Drop-ceiling disposal is quite a challenge. Believe it or not, it’s more difficult than the actual suspended-ceiling removal
. This is due the fact it’s considered construction materials. But, this doesn’t mean you’re necessary stuck with that ugly drop-ceiling. Read on to learn more about suspended-ceiling removal and disposal.
Wesley Chapel Drop-Ceiling Disposal Guide
Your first order of business for this remodeling project (as well as any other remodeling or restoration job), is to plan for the debris and material disposal. This stuff will indeed pile up quickly and it’s not something you can simply put out on the curb. The local trash collection agency considers this different from regular household trash. So, you’ll have to make other arrangements for its proper disposal.
Dropped ceilings consist of suspended grids and many removable panels and getting rid of one is a straightforward process. Most dropped ceilings cover unsightly or damaged ceilings or they lower the ceiling height to reduce heating and cooling costs. The panels might also conceal plumbing or wiring. The best way to get rid of a dropped ceiling system is to take it off in the reverse order from which it was installed. —San Francisco Gate
If you’d like to save yourself the time and effort of hauling it away on your own, then just have a local junk removal company come on by and pick it up. Take advantage of the opportunity to unload a bunch of other junk at the same time. This way, you’ll be rid of that stuff and free up much-needed space, to boot.
General Suspended-Ceiling Removal Steps
Now, as for the drop-ceiling removal, you’ll find it’s isn’t all that difficult. But, it does require a bit of handyman skill to do it right. Before you begin anything, first turn off the power to the lights at the main breaker panel. Then, do the following for drop-ceiling removal:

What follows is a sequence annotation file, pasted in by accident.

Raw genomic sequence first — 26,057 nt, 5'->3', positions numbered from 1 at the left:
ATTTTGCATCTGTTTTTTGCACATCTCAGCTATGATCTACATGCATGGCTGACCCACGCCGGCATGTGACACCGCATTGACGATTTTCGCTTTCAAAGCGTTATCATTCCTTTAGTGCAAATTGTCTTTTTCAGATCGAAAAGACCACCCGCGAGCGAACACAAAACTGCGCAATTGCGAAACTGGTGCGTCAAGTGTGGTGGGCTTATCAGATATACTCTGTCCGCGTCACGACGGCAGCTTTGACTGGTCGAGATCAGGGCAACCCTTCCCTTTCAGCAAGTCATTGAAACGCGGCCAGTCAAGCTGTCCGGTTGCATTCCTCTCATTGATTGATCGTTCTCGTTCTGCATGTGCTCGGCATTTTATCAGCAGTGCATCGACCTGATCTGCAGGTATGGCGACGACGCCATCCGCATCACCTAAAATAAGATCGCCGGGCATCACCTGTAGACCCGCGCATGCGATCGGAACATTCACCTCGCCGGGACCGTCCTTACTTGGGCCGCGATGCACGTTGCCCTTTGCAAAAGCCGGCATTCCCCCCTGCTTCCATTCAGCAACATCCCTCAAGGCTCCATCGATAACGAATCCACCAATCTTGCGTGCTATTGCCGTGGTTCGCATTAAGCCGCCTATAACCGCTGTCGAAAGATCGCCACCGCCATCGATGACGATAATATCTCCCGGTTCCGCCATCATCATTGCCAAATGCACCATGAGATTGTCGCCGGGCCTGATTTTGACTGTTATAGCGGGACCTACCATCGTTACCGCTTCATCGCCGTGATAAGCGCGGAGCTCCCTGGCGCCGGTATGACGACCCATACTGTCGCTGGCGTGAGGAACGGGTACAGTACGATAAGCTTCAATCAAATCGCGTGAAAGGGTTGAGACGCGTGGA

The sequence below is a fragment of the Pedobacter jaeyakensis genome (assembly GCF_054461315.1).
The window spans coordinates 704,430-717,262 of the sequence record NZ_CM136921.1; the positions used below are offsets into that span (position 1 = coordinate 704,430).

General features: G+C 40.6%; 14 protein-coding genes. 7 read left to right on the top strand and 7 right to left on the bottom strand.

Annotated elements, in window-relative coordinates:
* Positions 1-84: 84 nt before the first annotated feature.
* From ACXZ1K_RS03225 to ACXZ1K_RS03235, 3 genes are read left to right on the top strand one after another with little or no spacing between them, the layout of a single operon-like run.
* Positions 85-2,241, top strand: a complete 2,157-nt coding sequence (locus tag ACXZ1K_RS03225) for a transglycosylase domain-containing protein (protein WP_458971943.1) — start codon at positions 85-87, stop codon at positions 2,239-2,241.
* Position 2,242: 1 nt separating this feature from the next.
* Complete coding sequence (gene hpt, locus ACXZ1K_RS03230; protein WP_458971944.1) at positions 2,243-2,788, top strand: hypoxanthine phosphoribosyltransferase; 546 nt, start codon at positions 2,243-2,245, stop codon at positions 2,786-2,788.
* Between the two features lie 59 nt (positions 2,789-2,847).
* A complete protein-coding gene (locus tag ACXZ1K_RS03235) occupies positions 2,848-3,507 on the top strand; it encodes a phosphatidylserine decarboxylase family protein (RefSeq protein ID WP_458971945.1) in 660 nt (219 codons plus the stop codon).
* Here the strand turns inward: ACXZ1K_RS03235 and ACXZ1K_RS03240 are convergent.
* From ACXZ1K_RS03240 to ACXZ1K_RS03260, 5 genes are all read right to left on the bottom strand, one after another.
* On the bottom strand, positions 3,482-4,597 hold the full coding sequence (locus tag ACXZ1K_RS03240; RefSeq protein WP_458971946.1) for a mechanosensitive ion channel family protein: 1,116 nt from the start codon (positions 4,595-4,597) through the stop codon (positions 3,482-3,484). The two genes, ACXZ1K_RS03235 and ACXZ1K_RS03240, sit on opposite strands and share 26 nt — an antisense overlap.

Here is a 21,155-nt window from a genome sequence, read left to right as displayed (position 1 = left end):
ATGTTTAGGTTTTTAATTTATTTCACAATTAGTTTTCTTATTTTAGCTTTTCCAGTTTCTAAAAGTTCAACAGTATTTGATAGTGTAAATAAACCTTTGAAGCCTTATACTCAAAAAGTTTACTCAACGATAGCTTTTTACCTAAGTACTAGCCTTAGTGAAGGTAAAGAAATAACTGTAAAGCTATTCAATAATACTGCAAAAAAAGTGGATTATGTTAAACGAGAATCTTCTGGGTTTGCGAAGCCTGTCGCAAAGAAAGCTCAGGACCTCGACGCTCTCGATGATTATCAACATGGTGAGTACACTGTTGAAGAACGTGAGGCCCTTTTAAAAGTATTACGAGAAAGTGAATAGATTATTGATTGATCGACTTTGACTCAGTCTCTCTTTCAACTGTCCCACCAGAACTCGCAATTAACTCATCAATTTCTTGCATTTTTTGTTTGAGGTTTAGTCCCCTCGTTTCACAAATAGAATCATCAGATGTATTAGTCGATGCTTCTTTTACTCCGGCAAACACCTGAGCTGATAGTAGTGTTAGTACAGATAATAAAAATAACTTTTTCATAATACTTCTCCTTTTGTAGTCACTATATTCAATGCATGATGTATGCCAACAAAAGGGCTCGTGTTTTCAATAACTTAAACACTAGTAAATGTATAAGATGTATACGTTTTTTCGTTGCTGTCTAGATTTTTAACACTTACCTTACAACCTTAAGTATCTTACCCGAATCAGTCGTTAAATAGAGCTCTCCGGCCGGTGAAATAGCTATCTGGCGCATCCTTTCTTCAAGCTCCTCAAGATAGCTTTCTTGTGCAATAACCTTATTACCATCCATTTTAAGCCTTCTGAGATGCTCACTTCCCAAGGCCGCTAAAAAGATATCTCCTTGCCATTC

- Clear and cover the area below. Unfortunately, because there’s ample space between the actual ceiling and the drop ceiling tiles, it’s not unusual for dust, debris, and insects to be present. Clear the space below and cover whatever you can’t move. In addition, wear eye protection, gloves, and a dust mask.
- Remove all the suspended ceiling panels. Next, you’ll need a ladder or stool to reach up and take down the individual tiles. Exercise caution because you don’t know what’s up in the space. Take down all the panels and place them out-of-the-way.
- Uninstall the all the lights and electrical wiring. Once all the panels are down, then it’s time to uninstall the light fixtures and the electrical wiring. If you’re not comfortable with this, hire an electrician.
- Dismantle the main hanging support grid from above. To finish, you’ll need to determine how the support system is installed to take it apart. Then, you can take it down, as well.
When you’re done taking down the suspended ceiling, you can phone 800-433-1094 or visit AAA Rousse Services